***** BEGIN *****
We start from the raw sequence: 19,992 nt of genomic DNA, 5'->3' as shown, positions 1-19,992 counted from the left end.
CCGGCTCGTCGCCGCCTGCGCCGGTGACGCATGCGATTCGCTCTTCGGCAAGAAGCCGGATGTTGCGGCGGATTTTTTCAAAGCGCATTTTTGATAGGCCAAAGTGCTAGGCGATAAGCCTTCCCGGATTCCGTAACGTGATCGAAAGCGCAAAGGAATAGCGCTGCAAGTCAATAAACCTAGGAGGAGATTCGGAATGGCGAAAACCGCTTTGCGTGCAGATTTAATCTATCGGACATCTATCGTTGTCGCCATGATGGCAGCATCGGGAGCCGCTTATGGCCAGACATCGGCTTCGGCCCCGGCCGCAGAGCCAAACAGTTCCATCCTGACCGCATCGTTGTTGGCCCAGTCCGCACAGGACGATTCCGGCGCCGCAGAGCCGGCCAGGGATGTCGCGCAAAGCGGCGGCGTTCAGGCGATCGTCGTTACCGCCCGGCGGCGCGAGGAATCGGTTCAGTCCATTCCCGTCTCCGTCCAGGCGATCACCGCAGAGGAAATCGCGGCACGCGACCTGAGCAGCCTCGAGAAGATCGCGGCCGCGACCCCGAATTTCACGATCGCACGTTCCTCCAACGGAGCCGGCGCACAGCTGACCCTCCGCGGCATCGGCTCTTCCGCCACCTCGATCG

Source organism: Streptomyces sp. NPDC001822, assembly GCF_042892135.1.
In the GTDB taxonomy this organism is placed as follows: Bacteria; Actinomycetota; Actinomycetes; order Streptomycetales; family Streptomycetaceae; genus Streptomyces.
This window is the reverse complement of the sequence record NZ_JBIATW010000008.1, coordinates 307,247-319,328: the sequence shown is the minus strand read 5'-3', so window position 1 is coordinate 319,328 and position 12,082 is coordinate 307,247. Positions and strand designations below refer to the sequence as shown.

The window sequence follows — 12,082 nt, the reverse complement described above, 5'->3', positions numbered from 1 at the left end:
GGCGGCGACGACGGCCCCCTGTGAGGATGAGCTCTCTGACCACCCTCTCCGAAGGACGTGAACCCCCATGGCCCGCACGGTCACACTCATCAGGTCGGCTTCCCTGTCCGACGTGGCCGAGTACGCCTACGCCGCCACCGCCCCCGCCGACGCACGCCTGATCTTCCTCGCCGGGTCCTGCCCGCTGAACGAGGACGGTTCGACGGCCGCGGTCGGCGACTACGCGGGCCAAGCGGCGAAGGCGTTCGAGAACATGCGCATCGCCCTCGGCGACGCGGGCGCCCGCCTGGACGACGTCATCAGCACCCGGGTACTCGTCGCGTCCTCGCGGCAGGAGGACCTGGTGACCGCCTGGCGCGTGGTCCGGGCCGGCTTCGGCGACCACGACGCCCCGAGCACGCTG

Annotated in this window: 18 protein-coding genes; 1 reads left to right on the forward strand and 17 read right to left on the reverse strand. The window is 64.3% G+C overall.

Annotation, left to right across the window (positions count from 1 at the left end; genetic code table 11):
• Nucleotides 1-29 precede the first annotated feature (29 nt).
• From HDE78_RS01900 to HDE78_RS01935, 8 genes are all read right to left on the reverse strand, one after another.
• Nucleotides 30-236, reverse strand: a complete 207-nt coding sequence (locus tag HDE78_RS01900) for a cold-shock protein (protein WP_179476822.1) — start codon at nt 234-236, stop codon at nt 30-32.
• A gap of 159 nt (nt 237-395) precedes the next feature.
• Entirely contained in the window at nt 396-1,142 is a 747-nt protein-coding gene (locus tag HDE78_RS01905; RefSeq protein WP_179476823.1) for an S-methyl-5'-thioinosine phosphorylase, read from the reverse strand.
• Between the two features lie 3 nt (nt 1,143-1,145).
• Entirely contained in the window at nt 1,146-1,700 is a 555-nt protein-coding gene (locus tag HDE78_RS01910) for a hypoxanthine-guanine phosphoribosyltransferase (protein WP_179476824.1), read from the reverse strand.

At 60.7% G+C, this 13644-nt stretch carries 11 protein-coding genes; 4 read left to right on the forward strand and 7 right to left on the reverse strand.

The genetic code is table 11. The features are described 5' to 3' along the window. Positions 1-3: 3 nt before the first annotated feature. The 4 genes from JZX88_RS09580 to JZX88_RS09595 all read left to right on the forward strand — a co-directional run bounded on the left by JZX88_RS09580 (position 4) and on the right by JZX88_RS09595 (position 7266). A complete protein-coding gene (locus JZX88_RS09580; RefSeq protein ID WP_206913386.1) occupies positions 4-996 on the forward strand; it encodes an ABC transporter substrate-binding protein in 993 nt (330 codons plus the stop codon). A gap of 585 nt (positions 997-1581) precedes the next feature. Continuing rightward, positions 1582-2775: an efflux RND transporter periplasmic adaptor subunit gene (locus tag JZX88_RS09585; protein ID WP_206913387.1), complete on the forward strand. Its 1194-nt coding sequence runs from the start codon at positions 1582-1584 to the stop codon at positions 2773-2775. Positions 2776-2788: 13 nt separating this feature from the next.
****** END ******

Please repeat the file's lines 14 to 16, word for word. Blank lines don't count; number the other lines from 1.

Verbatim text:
• Entirely contained in the window at nt 396-1,142 is a 747-nt protein-coding gene (locus tag HDE78_RS01905; RefSeq protein WP_179476823.1) for an S-methyl-5'-thioinosine phosphorylase, read from the reverse strand.
• Between the two features lie 3 nt (nt 1,143-1,145).
• Entirely contained in the window at nt 1,146-1,700 is a 555-nt protein-coding gene (locus tag HDE78_RS01910) for a hypoxanthine-guanine phosphoribosyltransferase (protein WP_179476824.1), read from the reverse strand.